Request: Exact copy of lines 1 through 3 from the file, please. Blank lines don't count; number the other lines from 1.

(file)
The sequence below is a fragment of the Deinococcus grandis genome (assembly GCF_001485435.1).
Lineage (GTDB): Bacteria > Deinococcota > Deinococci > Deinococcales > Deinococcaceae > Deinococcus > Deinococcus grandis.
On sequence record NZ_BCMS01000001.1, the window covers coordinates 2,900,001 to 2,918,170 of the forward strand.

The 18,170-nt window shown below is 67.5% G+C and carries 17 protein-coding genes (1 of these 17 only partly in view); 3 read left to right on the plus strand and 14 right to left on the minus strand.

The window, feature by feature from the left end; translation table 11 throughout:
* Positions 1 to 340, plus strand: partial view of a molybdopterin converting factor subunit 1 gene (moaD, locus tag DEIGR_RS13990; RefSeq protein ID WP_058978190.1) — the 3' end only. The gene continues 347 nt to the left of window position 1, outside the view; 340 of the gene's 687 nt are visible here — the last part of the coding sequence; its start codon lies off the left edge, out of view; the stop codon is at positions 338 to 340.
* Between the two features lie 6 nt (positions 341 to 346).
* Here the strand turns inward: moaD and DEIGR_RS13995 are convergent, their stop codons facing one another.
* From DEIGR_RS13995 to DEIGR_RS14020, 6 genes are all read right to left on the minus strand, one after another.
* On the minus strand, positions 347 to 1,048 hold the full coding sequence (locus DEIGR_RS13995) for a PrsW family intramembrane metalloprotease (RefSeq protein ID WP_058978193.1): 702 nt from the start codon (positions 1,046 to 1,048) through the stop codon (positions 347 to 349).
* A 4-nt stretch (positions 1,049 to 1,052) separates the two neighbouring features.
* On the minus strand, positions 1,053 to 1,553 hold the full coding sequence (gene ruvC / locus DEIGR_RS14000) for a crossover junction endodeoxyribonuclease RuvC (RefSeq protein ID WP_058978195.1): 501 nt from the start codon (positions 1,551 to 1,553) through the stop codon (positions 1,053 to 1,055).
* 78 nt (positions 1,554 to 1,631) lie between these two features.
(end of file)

The sequence below is a fragment of the Deinococcus grandis genome (assembly GCF_001485435.1).
Lineage (GTDB): Bacteria > Deinococcota > Deinococci > Deinococcales > Deinococcaceae > Deinococcus > Deinococcus grandis.
On sequence record NZ_BCMS01000001.1, the window covers coordinates 2,900,001 to 2,918,170 of the forward strand.